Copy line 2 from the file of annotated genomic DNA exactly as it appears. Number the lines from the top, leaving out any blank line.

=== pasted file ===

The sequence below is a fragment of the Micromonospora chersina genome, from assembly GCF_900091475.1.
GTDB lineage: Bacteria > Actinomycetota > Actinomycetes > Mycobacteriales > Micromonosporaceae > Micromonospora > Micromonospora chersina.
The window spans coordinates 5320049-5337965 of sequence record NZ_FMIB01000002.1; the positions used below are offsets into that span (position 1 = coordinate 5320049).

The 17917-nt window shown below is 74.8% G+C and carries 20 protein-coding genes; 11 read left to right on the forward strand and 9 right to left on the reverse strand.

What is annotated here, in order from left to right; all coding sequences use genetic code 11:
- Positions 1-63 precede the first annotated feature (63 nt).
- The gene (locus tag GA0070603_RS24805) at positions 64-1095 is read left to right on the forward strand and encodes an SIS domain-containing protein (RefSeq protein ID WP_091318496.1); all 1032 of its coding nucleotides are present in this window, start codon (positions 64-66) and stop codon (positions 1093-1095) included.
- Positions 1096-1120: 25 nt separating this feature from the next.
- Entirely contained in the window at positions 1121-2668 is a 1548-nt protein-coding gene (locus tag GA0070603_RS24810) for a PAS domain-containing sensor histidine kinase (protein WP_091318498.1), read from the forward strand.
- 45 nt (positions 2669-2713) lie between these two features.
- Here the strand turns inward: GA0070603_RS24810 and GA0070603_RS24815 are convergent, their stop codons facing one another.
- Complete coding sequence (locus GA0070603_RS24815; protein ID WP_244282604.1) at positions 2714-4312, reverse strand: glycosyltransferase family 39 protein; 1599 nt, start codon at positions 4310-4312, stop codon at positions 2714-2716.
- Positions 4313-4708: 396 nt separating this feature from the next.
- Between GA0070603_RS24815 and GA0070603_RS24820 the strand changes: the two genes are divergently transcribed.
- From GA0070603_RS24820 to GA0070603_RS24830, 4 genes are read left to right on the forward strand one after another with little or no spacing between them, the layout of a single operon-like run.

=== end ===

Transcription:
GTDB lineage: Bacteria > Actinomycetota > Actinomycetes > Mycobacteriales > Micromonosporaceae > Micromonospora > Micromonospora chersina.